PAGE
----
The Oxford History of the British Empire, Volume 3: The Nineteenth Century
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The Oxford History of the British Empire is an assessment of the Empire in the light of recent scholarship and the progressive opening of historical records. Volume III covers the long nineteenth century, from the achievement of American independence in the 1780s to the eve of world war in 1914. This was the period of Britain's greatest expansion as both empire-builder and dominant world power. It is divided into two parts. The first contains thematic chapters, some focusing on Britain, others on areas at the imperial periphery, exploring those fundamental dynamics of British expansion that made imperial influence and rule possible. They also examine the economic, cultural, and institutional frameworks that gave shape to Britain's overseas empire. Part 2 is devoted to the principal areas of imperial activity overseas, including both white settler and tropical colonies. Chapters examine how British interests and imperial rule shaped individual regions' nineteenth century political and socio-economic history. Themes dealt with include the economics of empire, imperial institutions, defence, technology, imperial and colonial cultures, science and exploration.
1870 by mounting challenges from new claimants to colonial power. Italy's colonial ambitions in Tripolitania and the Horn of Africa pressed against British interest in the security of routes to India. Germany's developing territorial ambitions, chiefly in west, east, and south-west Africa, and the Pacific, were accommodated by Britain without much difficulty from 1884 to 1890, but subsequent initiatives were more worrisome. Germany's rapid commercial expansion, incursions into the Middle and Far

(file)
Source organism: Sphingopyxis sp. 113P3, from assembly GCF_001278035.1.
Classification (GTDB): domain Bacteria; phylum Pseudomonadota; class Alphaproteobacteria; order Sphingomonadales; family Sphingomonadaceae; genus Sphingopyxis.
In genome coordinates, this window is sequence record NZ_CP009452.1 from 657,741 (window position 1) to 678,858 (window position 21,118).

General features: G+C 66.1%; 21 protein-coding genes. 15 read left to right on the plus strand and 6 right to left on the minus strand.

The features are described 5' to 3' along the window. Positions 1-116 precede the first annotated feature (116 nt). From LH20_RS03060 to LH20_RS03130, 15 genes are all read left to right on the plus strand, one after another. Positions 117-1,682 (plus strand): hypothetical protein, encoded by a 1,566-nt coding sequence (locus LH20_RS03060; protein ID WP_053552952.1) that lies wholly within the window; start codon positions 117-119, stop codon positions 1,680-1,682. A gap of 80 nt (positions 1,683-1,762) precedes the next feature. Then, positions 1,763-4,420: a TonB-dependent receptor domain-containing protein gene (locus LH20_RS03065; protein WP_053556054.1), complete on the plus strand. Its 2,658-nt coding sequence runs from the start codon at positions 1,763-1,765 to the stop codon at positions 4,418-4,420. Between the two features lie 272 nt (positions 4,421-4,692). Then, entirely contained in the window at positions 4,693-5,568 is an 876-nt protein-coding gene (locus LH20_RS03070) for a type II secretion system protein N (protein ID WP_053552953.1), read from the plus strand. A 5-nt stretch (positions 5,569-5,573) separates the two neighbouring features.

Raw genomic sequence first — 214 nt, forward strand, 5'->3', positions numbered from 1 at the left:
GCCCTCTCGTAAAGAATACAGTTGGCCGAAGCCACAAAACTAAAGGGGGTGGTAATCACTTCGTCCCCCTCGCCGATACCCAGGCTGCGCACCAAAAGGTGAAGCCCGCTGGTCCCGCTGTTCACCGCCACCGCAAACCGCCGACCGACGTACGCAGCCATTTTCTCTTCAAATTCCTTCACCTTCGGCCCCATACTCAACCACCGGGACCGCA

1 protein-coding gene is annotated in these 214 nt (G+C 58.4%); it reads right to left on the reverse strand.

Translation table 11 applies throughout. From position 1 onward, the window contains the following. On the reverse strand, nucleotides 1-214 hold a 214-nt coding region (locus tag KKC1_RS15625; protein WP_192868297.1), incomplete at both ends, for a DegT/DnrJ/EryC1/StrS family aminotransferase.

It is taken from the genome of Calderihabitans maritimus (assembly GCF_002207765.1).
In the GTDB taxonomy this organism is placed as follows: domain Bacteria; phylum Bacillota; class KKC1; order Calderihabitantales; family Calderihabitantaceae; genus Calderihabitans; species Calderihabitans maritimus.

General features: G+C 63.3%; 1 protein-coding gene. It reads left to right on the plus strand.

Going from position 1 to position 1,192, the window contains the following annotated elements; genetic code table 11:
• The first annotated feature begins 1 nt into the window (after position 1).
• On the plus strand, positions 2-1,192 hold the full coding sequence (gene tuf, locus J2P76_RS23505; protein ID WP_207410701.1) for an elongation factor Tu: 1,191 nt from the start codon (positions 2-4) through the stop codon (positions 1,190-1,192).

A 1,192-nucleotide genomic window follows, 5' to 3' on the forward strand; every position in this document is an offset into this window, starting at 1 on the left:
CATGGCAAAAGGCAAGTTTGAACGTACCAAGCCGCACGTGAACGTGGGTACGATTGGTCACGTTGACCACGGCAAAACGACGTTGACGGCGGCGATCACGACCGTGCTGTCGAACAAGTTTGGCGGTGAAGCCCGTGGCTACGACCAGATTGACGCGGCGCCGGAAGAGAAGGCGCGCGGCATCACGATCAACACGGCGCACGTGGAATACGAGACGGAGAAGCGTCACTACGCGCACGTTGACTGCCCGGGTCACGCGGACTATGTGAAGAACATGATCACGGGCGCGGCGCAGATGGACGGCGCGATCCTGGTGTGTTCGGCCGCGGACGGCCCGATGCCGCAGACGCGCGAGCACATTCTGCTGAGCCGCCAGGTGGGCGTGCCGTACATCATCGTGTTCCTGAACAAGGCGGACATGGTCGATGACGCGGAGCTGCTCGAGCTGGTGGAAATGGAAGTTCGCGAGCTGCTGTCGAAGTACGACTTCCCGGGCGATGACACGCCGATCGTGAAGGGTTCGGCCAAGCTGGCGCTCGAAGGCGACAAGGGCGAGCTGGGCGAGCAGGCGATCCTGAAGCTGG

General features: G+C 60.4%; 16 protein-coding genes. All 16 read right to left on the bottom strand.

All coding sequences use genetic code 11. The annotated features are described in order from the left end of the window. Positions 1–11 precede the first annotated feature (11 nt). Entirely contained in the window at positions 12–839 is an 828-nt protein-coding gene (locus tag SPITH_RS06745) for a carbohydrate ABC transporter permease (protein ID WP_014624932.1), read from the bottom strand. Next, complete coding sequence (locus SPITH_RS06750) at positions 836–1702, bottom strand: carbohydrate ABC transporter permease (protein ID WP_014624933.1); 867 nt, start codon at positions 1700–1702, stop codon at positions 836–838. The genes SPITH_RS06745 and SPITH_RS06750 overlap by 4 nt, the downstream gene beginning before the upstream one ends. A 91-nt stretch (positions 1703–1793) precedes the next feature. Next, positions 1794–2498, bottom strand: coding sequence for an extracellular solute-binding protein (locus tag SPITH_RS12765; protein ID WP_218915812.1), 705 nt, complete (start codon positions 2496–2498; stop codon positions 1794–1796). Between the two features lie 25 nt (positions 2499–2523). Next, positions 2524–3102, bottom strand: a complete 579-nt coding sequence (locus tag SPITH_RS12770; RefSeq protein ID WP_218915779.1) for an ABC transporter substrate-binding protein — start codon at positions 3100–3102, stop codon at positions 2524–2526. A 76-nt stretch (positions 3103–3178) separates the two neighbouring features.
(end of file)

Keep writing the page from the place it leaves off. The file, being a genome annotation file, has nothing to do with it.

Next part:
cultural bias, but this only confirms the point of our argument.29 'Favourable' areas were defined as those that northern Europeans found most suitable, and in which the main food-plants and domestic animals of Eurasian agriculture could flourish. Such lands as were still 'empty' in 1800—largely those of the Russian steppes, North America, Australasia, southern Africa, and the southern cone of Latin America—provided the most fruitful ground for European economic expansion in the nineteenth
Braganza dynasty bifurcated, when Pedro I proclaimed Brazil's independence, founding a new world empire which endured to 1889. Brazil thus won its independence by means of a peaceful, monarchical transition, aided and abetted by British diplomacy and maritime power; as a result, for the next generation Brazil displayed an unusual combination of political stability and successful British economic penetration. With the collapse of Spanish mercantilism—and well before Britain recognized the new
biggest British community—Argentina's—numbered 40,000 in 1914, but in a foreign population of 2 million, half of them Italians.62 Furthermore, while some British expatriates intermarried and naturalized (they included several major mercantile families—such as the Mexican Barrens, Chilean Edwards, or Venezuelan Boultons—who in the course of the nineteenth century effectively relinquished 'British' status), others remained resolutely British, preserving an Anglocentric lifestyle within the
highlights the limitations of informal empire. The treaties and all the consular and naval might behind them could not make the Chinese richer than they were and could not compel them to buy cloth that was expensive and often unsuited to their needs. Manchester exports never dislodged the home-woven product and finally lost in competition with the output of modern mills in the treaty ports. The treaty-stipulated exemption from certain transit duties and provincial taxes did not provide the